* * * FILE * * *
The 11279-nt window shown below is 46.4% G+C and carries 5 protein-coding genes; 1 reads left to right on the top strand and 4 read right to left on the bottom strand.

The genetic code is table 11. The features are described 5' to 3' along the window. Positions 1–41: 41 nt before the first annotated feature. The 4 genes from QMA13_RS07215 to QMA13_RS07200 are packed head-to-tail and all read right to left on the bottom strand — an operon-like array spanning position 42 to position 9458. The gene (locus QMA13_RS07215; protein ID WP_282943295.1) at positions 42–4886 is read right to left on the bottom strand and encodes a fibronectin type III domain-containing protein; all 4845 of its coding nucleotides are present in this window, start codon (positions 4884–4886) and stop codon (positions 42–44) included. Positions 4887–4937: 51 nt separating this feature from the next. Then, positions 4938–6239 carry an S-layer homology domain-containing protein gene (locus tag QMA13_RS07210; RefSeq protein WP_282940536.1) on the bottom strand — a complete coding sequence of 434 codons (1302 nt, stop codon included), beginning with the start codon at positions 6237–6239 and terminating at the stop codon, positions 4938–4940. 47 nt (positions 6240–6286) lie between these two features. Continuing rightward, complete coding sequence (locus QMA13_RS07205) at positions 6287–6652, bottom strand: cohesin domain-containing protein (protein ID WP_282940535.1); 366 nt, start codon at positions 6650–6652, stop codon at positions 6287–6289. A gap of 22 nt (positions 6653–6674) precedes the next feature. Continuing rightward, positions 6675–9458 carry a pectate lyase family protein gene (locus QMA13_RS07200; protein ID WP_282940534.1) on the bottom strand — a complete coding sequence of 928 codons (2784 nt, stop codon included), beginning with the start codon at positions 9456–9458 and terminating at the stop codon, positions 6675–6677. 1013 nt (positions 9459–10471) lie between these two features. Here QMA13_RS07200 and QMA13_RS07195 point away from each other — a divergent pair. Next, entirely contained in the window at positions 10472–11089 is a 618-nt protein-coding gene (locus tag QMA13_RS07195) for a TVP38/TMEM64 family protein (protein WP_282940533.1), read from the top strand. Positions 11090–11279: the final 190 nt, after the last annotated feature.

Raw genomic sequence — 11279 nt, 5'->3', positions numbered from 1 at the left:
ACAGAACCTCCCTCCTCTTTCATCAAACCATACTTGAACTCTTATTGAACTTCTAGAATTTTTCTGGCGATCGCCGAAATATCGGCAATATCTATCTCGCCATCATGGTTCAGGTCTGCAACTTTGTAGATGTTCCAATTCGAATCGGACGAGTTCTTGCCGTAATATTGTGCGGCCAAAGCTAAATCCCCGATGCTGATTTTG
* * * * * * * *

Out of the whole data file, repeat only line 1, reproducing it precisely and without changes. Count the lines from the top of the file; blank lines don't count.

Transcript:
The 11279-nt window shown below is 46.4% G+C and carries 5 protein-coding genes; 1 reads left to right on the top strand and 4 read right to left on the bottom strand.